I was struggling to write anything about this CD until I thought of a food analogy – if anything The Blue Lena are like a well thumbed sandwich, although perhaps more Pret than an A$£a cheese and second hand onion. Finer foods are of course available elsewhere but sometimes a well structured sandwich is all you need to hit the spot. I imagine that if I was in a bar in, say Rochester in upstate New York and The Blue Lena hit the stage then I’d likely be punching the air along with the other frat boys and toasting them with a Bud light. At closing time I’d be playing their CD whilst driving down the interstate in a state of bliss with the top down whilst some chick unleashed her inner Grace Kelly and the wind made a mess of what’s left of my hair. The car ideally would be a Bentley, similar to the one owned by Keith Richards and which he named in honour of Lena Horne and where The Blue Lena take their name.
Ok, down to business: The Blue Lena are a powerful seven piece band and going by their list of former employers have paid what I believe are called ‘dues’ ending up here playing tasteful, solidly crafted ‘rock’ music. The press release suggests we reimagine Free as a southern rock band with Fleetwood Mac providing harmonies then we’ll be close to what The Blue Lena sound like. Possibly. Certainly some of these song titles have a ring of familiarity to them and there are echoes of other songs scattered hither and yon (Thin Lizzy and Tom Petty spring to mind) but that’s ok, it’s subtle. Opener and first single The Last Chance Saloon sets the template. Generally the feel is upbeat and optimistic; the closer What Do You Want is a plea for happiness and peace in your/my world and has encore written all over it whilst penultimate song Sometimes is what I guess passes as a power ballad, it’s not hard to think of mobile phones being held aloft in a knowing way as singer Peter Yeomans (a fine pair of pipes) reminds us that youth is ‘wasted on the young’. It starts brightly with an acoustic guitar but it’s not long before the rest of the gang join in and it’s business as usual. The rhythm section does exactly what is written on the tin whilst former Tattooed Love Boy Nick Singleton does his thing on the lead guitar (maybe change the tone occasionally, bit like driving everywhere in fourth gear).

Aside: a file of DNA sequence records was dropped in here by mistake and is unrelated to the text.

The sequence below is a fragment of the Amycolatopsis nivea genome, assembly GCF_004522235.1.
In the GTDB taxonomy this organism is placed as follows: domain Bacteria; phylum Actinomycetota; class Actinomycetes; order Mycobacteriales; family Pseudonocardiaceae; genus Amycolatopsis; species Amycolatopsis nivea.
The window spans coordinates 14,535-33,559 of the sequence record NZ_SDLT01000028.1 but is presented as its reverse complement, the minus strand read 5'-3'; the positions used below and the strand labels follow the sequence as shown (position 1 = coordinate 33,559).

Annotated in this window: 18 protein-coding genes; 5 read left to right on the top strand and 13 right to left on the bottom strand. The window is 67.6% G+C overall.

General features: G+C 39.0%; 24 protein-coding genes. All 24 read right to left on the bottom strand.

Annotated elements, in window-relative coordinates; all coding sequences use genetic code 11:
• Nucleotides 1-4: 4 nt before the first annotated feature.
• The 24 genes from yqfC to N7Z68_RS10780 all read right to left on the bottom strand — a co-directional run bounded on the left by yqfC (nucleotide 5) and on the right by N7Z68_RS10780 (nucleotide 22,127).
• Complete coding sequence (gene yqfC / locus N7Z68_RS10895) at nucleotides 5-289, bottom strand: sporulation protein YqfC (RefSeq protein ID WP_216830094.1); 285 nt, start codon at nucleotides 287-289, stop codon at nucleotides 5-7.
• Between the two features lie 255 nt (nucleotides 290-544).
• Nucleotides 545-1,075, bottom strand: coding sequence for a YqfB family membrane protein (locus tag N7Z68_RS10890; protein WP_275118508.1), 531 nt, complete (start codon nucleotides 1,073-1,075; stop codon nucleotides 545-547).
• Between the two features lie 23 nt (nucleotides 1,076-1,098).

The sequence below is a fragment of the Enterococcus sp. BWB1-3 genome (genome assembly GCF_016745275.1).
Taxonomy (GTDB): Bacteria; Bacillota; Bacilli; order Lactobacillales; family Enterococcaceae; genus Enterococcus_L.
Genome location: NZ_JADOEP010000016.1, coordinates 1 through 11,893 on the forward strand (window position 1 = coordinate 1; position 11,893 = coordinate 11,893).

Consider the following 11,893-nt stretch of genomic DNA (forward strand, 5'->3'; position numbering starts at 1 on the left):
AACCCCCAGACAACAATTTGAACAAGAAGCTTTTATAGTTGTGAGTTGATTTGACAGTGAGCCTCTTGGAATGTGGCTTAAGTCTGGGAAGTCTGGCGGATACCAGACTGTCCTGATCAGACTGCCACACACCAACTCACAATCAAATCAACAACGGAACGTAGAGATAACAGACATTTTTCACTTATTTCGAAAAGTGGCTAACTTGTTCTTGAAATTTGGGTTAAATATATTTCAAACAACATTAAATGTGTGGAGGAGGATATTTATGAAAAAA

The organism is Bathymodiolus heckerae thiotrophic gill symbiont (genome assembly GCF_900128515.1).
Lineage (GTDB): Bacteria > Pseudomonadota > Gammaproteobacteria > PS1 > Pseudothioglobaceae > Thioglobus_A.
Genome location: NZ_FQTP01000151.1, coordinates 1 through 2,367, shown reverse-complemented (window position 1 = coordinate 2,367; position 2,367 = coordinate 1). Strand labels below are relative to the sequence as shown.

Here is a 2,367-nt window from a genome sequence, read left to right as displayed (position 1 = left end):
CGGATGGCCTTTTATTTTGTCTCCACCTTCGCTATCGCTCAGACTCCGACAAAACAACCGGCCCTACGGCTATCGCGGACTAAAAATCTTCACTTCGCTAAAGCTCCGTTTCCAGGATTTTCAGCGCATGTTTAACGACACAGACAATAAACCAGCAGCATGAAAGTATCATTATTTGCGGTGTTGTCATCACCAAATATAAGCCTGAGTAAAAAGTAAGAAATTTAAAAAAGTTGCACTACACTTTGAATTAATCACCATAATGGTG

The accompanying photo suggests old heads on early middle aged shoulders which fits with the old school, crowd pleasing rock & roll, preferring to tread carefully and presumably stick to what it knows, which I guess is what separates those that get to sit at the top table and those who reside below the salt, so to speak. In the case of The Blue Lena somewhere south of the Mason Dixon line which is where the hint of Southern US bar band soul seeps into the soup. Despite (or because of) lyrics that linger around the unadventurous end of the spectrum the songs generally boast fairly beefy chorus’, Sanctify’s in particular turned into a welcome ear worm, and it’s good to hear a band where several members can chip in with backing vocals, adding another texture to what is already a multi layered and filing musical stew (the usual suspects plus a keyboardist bringing his inner ‘mad professor’ to the table). I enjoyed Darkwood, enough to buy it, not sure but it’s a grower, so perhaps not quite the sharpest sandwich in the tool box, however if they’re coming to a town near you get thee down the front and set the controls in your ass to ‘wiggle’. Darkwood is released on November 18th at all quality purveyors of aural delectation…
By: Paul Johnson
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